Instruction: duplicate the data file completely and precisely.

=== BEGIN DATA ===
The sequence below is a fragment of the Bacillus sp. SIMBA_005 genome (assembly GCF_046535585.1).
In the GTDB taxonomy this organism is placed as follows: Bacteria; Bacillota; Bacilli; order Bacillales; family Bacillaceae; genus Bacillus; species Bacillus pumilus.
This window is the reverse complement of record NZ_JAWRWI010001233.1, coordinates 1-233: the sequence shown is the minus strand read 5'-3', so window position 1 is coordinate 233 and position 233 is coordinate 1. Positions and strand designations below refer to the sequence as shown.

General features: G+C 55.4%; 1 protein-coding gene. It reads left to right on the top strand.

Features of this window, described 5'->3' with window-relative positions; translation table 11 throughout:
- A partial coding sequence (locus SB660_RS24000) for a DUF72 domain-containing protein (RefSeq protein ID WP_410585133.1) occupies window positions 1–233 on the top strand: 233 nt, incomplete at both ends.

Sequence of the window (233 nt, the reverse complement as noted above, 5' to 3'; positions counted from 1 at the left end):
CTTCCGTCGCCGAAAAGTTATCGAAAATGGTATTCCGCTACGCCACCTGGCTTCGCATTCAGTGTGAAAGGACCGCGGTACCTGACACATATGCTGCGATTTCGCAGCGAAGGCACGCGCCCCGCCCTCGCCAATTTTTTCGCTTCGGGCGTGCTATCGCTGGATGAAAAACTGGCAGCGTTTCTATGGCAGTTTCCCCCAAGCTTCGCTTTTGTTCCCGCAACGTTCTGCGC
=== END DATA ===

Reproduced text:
The sequence below is a fragment of the Bacillus sp. SIMBA_005 genome (assembly GCF_046535585.1).
In the GTDB taxonomy this organism is placed as follows: Bacteria; Bacillota; Bacilli; order Bacillales; family Bacillaceae; genus Bacillus; species Bacillus pumilus.
This window is the reverse complement of record NZ_JAWRWI010001233.1, coordinates 1-233: the sequence shown is the minus strand read 5'-3', so window position 1 is coordinate 233 and position 233 is coordinate 1. Positions and strand designations below refer to the sequence as shown.

General features: G+C 55.4%; 1 protein-coding gene. It reads left to right on the top strand.

Features of this window, described 5'->3' with window-relative positions; translation table 11 throughout:
- A partial coding sequence (locus SB660_RS24000) for a DUF72 domain-containing protein (RefSeq protein ID WP_410585133.1) occupies window positions 1–233 on the top strand: 233 nt, incomplete at both ends.

Sequence of the window (233 nt, the reverse complement as noted above, 5' to 3'; positions counted from 1 at the left end):
CTTCCGTCGCCGAAAAGTTATCGAAAATGGTATTCCGCTACGCCACCTGGCTTCGCATTCAGTGTGAAAGGACCGCGGTACCTGACACATATGCTGCGATTTCGCAGCGAAGGCACGCGCCCCGCCCTCGCCAATTTTTTCGCTTCGGGCGTGCTATCGCTGGATGAAAAACTGGCAGCGTTTCTATGGCAGTTTCCCCCAAGCTTCGCTTTTGTTCCCGCAACGTTCTGCGC